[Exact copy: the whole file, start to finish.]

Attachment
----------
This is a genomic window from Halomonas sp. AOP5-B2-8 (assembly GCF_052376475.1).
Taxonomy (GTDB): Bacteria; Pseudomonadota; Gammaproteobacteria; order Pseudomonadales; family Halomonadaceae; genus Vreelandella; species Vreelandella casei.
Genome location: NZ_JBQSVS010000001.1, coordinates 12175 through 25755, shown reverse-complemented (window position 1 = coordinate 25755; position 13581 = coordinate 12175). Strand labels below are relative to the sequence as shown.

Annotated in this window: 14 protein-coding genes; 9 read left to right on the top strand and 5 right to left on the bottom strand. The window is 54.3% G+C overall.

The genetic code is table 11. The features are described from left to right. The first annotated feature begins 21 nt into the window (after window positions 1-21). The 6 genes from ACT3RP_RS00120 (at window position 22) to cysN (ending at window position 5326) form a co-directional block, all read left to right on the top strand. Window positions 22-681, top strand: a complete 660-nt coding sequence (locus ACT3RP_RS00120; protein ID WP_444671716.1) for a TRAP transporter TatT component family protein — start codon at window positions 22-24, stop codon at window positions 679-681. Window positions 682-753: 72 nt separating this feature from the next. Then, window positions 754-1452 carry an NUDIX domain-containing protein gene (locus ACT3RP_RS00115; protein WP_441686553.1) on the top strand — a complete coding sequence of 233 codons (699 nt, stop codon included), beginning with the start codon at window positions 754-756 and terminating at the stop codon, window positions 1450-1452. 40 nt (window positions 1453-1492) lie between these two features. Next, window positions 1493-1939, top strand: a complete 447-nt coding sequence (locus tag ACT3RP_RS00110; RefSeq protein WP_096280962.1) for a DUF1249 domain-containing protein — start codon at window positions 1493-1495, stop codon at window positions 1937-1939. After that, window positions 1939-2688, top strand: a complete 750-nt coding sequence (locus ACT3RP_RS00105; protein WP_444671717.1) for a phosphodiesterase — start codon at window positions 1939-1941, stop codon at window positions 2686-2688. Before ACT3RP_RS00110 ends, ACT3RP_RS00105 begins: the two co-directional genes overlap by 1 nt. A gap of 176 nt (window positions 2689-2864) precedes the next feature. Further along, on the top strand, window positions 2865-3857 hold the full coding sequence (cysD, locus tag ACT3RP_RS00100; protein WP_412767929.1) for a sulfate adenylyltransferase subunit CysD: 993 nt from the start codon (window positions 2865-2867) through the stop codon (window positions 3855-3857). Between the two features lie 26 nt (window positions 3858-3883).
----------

This is a genomic window from Halomonas sp. AOP5-B2-8 (assembly GCF_052376475.1).
Taxonomy (GTDB): Bacteria; Pseudomonadota; Gammaproteobacteria; order Pseudomonadales; family Halomonadaceae; genus Vreelandella; species Vreelandella casei.
Genome location: NZ_JBQSVS010000001.1, coordinates 12175 through 25755, shown reverse-complemented (window position 1 = coordinate 25755; position 13581 = coordinate 12175). Strand labels below are relative to the sequence as shown.

Annotated in this window: 14 protein-coding genes; 9 read left to right on the top strand and 5 right to left on the bottom strand. The window is 54.3% G+C overall.

The genetic code is table 11. The features are described from left to right. The first annotated feature begins 21 nt into the window (after window positions 1-21). The 6 genes from ACT3RP_RS00120 (at window position 22) to cysN (ending at window position 5326) form a co-directional block, all read left to right on the top strand. Window positions 22-681, top strand: a complete 660-nt coding sequence (locus ACT3RP_RS00120; protein ID WP_444671716.1) for a TRAP transporter TatT component family protein — start codon at window positions 22-24, stop codon at window positions 679-681. Window positions 682-753: 72 nt separating this feature from the next. Then, window positions 754-1452 carry an NUDIX domain-containing protein gene (locus ACT3RP_RS00115; protein WP_441686553.1) on the top strand — a complete coding sequence of 233 codons (699 nt, stop codon included), beginning with the start codon at window positions 754-756 and terminating at the stop codon, window positions 1450-1452. 40 nt (window positions 1453-1492) lie between these two features. Next, window positions 1493-1939, top strand: a complete 447-nt coding sequence (locus tag ACT3RP_RS00110; RefSeq protein WP_096280962.1) for a DUF1249 domain-containing protein — start codon at window positions 1493-1495, stop codon at window positions 1937-1939. After that, window positions 1939-2688, top strand: a complete 750-nt coding sequence (locus ACT3RP_RS00105; protein WP_444671717.1) for a phosphodiesterase — start codon at window positions 1939-1941, stop codon at window positions 2686-2688. Before ACT3RP_RS00110 ends, ACT3RP_RS00105 begins: the two co-directional genes overlap by 1 nt. A gap of 176 nt (window positions 2689-2864) precedes the next feature. Further along, on the top strand, window positions 2865-3857 hold the full coding sequence (cysD, locus tag ACT3RP_RS00100; protein WP_412767929.1) for a sulfate adenylyltransferase subunit CysD: 993 nt from the start codon (window positions 2865-2867) through the stop codon (window positions 3855-3857). Between the two features lie 26 nt (window positions 3858-3883).